While looking at the particulars, I have also come away with a greater sense of the general. Ratmansky’s zeitgeist for the work as a whole is youthful vigour. From the get go, we see only the young people of Verona. The usual beginning market scene, with its chaotic food fight between the Montagues and the Capulets that is embedded in most other versions, is replaced by an exuberant ensemble for the young. Taking their place within this milieu are Romeo’s rambunctious friends Mercutio (Jack Bertinshaw) and Benvolio (Skylar Campbell) representing the Montagues. And let us not forget the hot-headed Tybalt (Piotr Stanczyk) representing the Capulets. This spirited energy is further manifested in the delightfully playful and cheeky choreography Ratmansky gives to Romeo and his friends, and to the four mummers who entertain the crowd. The sword fights are electrifying and terrifying. Everything about this ballet is youthful defiance writ large.

Guillaume Côté and Elena Lobsanova in Romeo and Juliet (Photo: Bruce Zinger)
Guillaume Côté and Elena Lobsanova in Romeo and Juliet (Photo: Bruce Zinger)

Lobsanova and Côté were the original 2011 cast, and clearly the roles have grown to live in their bodies. I have always maintained that dancers, be they classical or contemporary, whose arms are a bit longer than most, make for gorgeous performers, and Lobsanova is such a one. Her combination of crispness and grace, precision of placement and delicacy of movement, and physical prowess tempered by quintessential femininity, make her the perfect Juliet. As for Côté, I’m starting to believe that he is ageless. The dancer is pushing the limit for a male in the ballet world (he was born in 1981), but he holds his own with Bertinshaw and Campbell, and he is the epitome of a romantic leading man.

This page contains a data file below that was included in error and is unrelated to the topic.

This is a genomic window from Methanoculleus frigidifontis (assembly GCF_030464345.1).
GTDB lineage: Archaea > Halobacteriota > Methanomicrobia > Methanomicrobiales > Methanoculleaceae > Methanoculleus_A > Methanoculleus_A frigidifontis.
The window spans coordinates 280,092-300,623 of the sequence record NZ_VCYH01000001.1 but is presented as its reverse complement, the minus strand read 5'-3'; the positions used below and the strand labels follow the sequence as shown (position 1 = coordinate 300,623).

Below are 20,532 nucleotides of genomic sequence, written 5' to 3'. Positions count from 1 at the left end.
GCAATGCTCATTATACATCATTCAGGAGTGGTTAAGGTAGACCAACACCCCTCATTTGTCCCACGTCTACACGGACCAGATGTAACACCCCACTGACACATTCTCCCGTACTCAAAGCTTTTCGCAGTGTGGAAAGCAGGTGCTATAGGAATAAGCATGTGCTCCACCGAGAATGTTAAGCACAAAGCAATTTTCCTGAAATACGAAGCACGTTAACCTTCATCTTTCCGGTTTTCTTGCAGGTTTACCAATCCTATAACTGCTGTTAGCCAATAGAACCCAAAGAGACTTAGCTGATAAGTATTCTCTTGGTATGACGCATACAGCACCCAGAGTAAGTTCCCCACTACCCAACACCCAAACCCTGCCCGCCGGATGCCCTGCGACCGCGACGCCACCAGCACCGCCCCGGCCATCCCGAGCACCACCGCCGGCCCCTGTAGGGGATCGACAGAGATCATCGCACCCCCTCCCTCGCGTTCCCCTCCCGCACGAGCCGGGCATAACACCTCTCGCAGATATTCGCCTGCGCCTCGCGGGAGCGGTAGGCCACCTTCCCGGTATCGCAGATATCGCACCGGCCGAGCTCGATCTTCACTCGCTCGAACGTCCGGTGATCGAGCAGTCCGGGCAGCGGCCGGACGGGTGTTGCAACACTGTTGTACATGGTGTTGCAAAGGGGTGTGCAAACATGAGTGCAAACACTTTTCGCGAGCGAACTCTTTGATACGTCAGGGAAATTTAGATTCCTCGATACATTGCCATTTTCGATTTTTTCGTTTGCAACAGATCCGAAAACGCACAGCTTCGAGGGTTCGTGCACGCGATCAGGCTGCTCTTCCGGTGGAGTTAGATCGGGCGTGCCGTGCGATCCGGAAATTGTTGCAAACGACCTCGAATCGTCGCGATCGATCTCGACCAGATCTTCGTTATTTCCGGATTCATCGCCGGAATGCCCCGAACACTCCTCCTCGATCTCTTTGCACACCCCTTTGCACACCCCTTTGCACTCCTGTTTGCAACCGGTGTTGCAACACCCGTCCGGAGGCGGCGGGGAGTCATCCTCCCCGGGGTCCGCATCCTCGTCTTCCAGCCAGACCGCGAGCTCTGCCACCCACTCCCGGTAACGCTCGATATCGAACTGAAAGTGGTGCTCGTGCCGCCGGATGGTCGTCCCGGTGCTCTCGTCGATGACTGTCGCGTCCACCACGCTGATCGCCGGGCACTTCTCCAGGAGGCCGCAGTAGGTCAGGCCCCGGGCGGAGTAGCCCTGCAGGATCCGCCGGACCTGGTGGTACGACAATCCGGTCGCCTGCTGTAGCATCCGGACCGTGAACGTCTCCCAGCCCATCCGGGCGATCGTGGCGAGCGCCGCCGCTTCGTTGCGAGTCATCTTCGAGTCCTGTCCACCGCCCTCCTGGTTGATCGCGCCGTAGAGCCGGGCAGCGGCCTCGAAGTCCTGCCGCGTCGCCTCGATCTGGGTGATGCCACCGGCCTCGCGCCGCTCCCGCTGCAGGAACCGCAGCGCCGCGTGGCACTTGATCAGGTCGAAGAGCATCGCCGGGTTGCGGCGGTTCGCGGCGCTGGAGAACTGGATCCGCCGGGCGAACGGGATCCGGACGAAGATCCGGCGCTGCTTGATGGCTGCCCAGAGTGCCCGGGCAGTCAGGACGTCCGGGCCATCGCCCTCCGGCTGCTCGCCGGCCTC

Kudos also to Bertinshaw who captures Mercutio’s insouciant bravado to perfection, and Stanczyk who is turning into the National’s resident meanie. In contrast to everyone else’s joyful exuberance, Tybalt’s tightly wound anger literally jumps off the stage. And no one does the fussy and loving Nurse better than Lorna Geddes.

We also have to give a big shout-out to the National Ballet Orchestra and conductor David Briskin who performed superbly. Ratmansky’s choreography makes one listen to the music more keenly, and the orchestra joined with the dancers to give Prokofiev a grand airing.

It does still bother me, however, that designer Richard Hudson, who has given every single dancer in the ballet a unique Renaissance period costume, has garbed Juliet’s four friends in the same quite ugly dress at the ball. It makes no sense that these young women would be wearing the same outfit. I can see them being clothed the same as bridesmaids, but at the ball? Come on, Richard. As well, I want to know who the masked mummers are, but they are uncredited in the program. I want names. I am, however, getting more used to Hudson’s stylized, overpowering, oversized sets. Verona may dwarf the dancers, but within the towering walls, lives humanity.

I do still love the Cranko version, but Ratmansky’s choreography is right up there as a masterful interpretation of Prokofiev’s glorious music, which the National performs wonderfully well.

#LUDWIGVAN